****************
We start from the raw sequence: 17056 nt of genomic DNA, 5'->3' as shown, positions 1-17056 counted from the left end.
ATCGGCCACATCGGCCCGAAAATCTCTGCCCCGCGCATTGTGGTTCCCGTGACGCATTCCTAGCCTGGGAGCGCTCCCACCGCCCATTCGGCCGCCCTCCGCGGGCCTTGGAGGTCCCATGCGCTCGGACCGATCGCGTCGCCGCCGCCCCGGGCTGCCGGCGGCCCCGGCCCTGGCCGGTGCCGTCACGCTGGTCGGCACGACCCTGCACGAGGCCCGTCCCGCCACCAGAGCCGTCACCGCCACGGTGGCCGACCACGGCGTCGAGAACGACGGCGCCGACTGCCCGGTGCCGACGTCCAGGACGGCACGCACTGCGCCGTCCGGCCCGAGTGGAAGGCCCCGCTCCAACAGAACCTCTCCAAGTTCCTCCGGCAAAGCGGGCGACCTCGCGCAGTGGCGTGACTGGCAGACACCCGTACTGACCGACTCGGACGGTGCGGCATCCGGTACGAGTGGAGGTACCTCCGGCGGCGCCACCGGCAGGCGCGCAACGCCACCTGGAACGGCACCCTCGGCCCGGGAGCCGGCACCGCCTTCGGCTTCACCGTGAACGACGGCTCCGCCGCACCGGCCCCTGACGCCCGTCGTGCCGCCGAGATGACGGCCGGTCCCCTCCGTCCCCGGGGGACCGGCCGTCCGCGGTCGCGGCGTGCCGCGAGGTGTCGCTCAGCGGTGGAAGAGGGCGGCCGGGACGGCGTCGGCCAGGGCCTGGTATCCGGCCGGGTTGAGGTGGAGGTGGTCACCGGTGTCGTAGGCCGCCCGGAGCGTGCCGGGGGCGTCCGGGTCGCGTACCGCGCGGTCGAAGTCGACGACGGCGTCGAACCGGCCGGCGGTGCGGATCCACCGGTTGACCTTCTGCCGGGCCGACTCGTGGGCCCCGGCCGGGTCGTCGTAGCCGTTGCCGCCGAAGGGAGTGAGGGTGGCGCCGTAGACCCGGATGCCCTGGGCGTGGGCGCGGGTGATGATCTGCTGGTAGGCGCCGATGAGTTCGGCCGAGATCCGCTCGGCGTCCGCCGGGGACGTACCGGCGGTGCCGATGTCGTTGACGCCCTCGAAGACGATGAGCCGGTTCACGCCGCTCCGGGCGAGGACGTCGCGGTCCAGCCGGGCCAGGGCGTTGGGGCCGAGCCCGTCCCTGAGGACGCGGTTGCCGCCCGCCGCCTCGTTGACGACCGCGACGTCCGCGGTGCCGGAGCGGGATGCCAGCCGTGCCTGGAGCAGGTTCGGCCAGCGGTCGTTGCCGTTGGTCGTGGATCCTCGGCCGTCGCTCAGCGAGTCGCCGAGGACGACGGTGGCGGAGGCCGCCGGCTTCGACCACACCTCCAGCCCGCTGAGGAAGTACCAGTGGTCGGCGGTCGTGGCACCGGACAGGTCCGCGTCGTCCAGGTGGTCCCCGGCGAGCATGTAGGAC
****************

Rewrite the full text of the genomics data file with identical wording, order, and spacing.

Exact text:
We start from the raw sequence: 17056 nt of genomic DNA, 5'->3' as shown, positions 1-17056 counted from the left end.
ATCGGCCACATCGGCCCGAAAATCTCTGCCCCGCGCATTGTGGTTCCCGTGACGCATTCCTAGCCTGGGAGCGCTCCCACCGCCCATTCGGCCGCCCTCCGCGGGCCTTGGAGGTCCCATGCGCTCGGACCGATCGCGTCGCCGCCGCCCCGGGCTGCCGGCGGCCCCGGCCCTGGCCGGTGCCGTCACGCTGGTCGGCACGACCCTGCACGAGGCCCGTCCCGCCACCAGAGCCGTCACCGCCACGGTGGCCGACCACGGCGTCGAGAACGACGGCGCCGACTGCCCGGTGCCGACGTCCAGGACGGCACGCACTGCGCCGTCCGGCCCGAGTGGAAGGCCCCGCTCCAACAGAACCTCTCCAAGTTCCTCCGGCAAAGCGGGCGACCTCGCGCAGTGGCGTGACTGGCAGACACCCGTACTGACCGACTCGGACGGTGCGGCATCCGGTACGAGTGGAGGTACCTCCGGCGGCGCCACCGGCAGGCGCGCAACGCCACCTGGAACGGCACCCTCGGCCCGGGAGCCGGCACCGCCTTCGGCTTCACCGTGAACGACGGCTCCGCCGCACCGGCCCCTGACGCCCGTCGTGCCGCCGAGATGACGGCCGGTCCCCTCCGTCCCCGGGGGACCGGCCGTCCGCGGTCGCGGCGTGCCGCGAGGTGTCGCTCAGCGGTGGAAGAGGGCGGCCGGGACGGCGTCGGCCAGGGCCTGGTATCCGGCCGGGTTGAGGTGGAGGTGGTCACCGGTGTCGTAGGCCGCCCGGAGCGTGCCGGGGGCGTCCGGGTCGCGTACCGCGCGGTCGAAGTCGACGACGGCGTCGAACCGGCCGGCGGTGCGGATCCACCGGTTGACCTTCTGCCGGGCCGACTCGTGGGCCCCGGCCGGGTCGTCGTAGCCGTTGCCGCCGAAGGGAGTGAGGGTGGCGCCGTAGACCCGGATGCCCTGGGCGTGGGCGCGGGTGATGATCTGCTGGTAGGCGCCGATGAGTTCGGCCGAGATCCGCTCGGCGTCCGCCGGGGACGTACCGGCGGTGCCGATGTCGTTGACGCCCTCGAAGACGATGAGCCGGTTCACGCCGCTCCGGGCGAGGACGTCGCGGTCCAGCCGGGCCAGGGCGTTGGGGCCGAGCCCGTCCCTGAGGACGCGGTTGCCGCCCGCCGCCTCGTTGACGACCGCGACGTCCGCGGTGCCGGAGCGGGATGCCAGCCGTGCCTGGAGCAGGTTCGGCCAGCGGTCGTTGCCGTTGGTCGTGGATCCTCGGCCGTCGCTCAGCGAGTCGCCGAGGACGACGGTGGCGGAGGCCGCCGGCTTCGACCACACCTCCAGCCCGCTGAGGAAGTACCAGTGGTCGGCGGTCGTGGCACCGGACAGGTCCGCGTCGTCCAGGTGGTCCCCGGCGAGCATGTAGGAC